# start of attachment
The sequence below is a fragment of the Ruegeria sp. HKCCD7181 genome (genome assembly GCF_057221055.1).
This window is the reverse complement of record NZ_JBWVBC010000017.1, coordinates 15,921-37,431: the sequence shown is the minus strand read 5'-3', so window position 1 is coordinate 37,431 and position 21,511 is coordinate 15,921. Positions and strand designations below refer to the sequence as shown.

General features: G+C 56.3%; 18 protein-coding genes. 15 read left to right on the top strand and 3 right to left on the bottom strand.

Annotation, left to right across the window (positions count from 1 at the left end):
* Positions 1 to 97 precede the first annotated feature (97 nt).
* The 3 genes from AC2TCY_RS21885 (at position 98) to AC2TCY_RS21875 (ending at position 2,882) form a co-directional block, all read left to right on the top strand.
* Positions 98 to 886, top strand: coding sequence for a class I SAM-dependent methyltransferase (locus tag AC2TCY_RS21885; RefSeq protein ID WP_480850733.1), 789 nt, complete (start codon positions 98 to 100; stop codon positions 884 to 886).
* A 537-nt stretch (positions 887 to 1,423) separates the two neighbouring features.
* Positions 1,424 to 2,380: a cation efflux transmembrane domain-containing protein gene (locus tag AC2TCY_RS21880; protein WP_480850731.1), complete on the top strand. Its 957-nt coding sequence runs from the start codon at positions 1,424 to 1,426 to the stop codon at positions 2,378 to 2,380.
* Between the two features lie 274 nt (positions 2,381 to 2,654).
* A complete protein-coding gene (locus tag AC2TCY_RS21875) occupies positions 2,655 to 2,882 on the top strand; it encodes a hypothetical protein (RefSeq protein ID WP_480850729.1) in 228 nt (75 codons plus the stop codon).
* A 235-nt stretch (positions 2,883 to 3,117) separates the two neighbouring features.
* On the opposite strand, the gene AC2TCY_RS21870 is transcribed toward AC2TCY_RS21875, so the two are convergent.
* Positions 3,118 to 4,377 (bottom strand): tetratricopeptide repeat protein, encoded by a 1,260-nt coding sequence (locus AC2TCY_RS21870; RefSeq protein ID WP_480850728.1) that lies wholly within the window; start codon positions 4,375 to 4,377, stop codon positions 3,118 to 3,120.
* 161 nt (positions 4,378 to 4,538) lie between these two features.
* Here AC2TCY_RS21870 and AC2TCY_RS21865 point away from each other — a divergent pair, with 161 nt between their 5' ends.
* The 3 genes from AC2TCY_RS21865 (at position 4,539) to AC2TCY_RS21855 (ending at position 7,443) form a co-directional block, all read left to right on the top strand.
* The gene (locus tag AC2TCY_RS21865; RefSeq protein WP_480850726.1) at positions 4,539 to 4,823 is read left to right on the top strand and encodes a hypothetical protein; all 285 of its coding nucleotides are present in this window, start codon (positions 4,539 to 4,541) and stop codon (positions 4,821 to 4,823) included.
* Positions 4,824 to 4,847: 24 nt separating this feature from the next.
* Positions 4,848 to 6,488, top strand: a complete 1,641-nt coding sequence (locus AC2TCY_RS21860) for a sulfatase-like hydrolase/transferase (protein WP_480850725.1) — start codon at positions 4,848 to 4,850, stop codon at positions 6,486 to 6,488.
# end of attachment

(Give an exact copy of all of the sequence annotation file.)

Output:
The sequence below is a fragment of the Ruegeria sp. HKCCD7181 genome (genome assembly GCF_057221055.1).
This window is the reverse complement of record NZ_JBWVBC010000017.1, coordinates 15,921-37,431: the sequence shown is the minus strand read 5'-3', so window position 1 is coordinate 37,431 and position 21,511 is coordinate 15,921. Positions and strand designations below refer to the sequence as shown.

General features: G+C 56.3%; 18 protein-coding genes. 15 read left to right on the top strand and 3 right to left on the bottom strand.

Annotation, left to right across the window (positions count from 1 at the left end):
* Positions 1 to 97 precede the first annotated feature (97 nt).
* The 3 genes from AC2TCY_RS21885 (at position 98) to AC2TCY_RS21875 (ending at position 2,882) form a co-directional block, all read left to right on the top strand.
* Positions 98 to 886, top strand: coding sequence for a class I SAM-dependent methyltransferase (locus tag AC2TCY_RS21885; RefSeq protein ID WP_480850733.1), 789 nt, complete (start codon positions 98 to 100; stop codon positions 884 to 886).
* A 537-nt stretch (positions 887 to 1,423) separates the two neighbouring features.
* Positions 1,424 to 2,380: a cation efflux transmembrane domain-containing protein gene (locus tag AC2TCY_RS21880; protein WP_480850731.1), complete on the top strand. Its 957-nt coding sequence runs from the start codon at positions 1,424 to 1,426 to the stop codon at positions 2,378 to 2,380.
* Between the two features lie 274 nt (positions 2,381 to 2,654).
* A complete protein-coding gene (locus tag AC2TCY_RS21875) occupies positions 2,655 to 2,882 on the top strand; it encodes a hypothetical protein (RefSeq protein ID WP_480850729.1) in 228 nt (75 codons plus the stop codon).
* A 235-nt stretch (positions 2,883 to 3,117) separates the two neighbouring features.
* On the opposite strand, the gene AC2TCY_RS21870 is transcribed toward AC2TCY_RS21875, so the two are convergent.
* Positions 3,118 to 4,377 (bottom strand): tetratricopeptide repeat protein, encoded by a 1,260-nt coding sequence (locus AC2TCY_RS21870; RefSeq protein ID WP_480850728.1) that lies wholly within the window; start codon positions 4,375 to 4,377, stop codon positions 3,118 to 3,120.
* 161 nt (positions 4,378 to 4,538) lie between these two features.
* Here AC2TCY_RS21870 and AC2TCY_RS21865 point away from each other — a divergent pair, with 161 nt between their 5' ends.
* The 3 genes from AC2TCY_RS21865 (at position 4,539) to AC2TCY_RS21855 (ending at position 7,443) form a co-directional block, all read left to right on the top strand.
* The gene (locus tag AC2TCY_RS21865; RefSeq protein WP_480850726.1) at positions 4,539 to 4,823 is read left to right on the top strand and encodes a hypothetical protein; all 285 of its coding nucleotides are present in this window, start codon (positions 4,539 to 4,541) and stop codon (positions 4,821 to 4,823) included.
* Positions 4,824 to 4,847: 24 nt separating this feature from the next.
* Positions 4,848 to 6,488, top strand: a complete 1,641-nt coding sequence (locus AC2TCY_RS21860) for a sulfatase-like hydrolase/transferase (protein WP_480850725.1) — start codon at positions 4,848 to 4,850, stop codon at positions 6,486 to 6,488.